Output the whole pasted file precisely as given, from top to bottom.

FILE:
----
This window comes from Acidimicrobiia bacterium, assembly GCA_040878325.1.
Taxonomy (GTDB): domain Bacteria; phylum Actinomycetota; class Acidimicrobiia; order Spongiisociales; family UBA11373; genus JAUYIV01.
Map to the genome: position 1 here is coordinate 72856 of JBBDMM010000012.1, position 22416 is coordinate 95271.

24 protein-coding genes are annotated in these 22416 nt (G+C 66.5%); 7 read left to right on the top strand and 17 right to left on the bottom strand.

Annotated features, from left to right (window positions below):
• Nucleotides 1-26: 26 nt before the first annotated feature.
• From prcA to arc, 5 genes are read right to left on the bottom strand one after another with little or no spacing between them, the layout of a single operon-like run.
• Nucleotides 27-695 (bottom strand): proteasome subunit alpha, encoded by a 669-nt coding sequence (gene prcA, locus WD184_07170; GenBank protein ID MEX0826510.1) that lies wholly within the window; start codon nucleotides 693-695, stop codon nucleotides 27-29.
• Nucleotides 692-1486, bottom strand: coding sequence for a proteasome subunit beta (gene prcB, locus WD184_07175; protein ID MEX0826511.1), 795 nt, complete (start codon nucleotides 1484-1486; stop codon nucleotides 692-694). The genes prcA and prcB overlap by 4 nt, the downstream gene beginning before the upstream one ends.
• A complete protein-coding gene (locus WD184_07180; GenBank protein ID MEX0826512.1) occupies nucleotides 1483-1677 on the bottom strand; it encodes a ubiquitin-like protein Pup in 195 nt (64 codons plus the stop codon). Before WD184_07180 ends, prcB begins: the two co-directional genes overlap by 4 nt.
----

This window comes from Acidimicrobiia bacterium, assembly GCA_040878325.1.
Taxonomy (GTDB): domain Bacteria; phylum Actinomycetota; class Acidimicrobiia; order Spongiisociales; family UBA11373; genus JAUYIV01.
Map to the genome: position 1 here is coordinate 72856 of JBBDMM010000012.1, position 22416 is coordinate 95271.

24 protein-coding genes are annotated in these 22416 nt (G+C 66.5%); 7 read left to right on the top strand and 17 right to left on the bottom strand.

Annotated features, from left to right (window positions below):
• Nucleotides 1-26: 26 nt before the first annotated feature.
• From prcA to arc, 5 genes are read right to left on the bottom strand one after another with little or no spacing between them, the layout of a single operon-like run.
• Nucleotides 27-695 (bottom strand): proteasome subunit alpha, encoded by a 669-nt coding sequence (gene prcA, locus WD184_07170; GenBank protein ID MEX0826510.1) that lies wholly within the window; start codon nucleotides 693-695, stop codon nucleotides 27-29.
• Nucleotides 692-1486, bottom strand: coding sequence for a proteasome subunit beta (gene prcB, locus WD184_07175; protein ID MEX0826511.1), 795 nt, complete (start codon nucleotides 1484-1486; stop codon nucleotides 692-694). The genes prcA and prcB overlap by 4 nt, the downstream gene beginning before the upstream one ends.
• A complete protein-coding gene (locus WD184_07180; GenBank protein ID MEX0826512.1) occupies nucleotides 1483-1677 on the bottom strand; it encodes a ubiquitin-like protein Pup in 195 nt (64 codons plus the stop codon). Before WD184_07180 ends, prcB begins: the two co-directional genes overlap by 4 nt.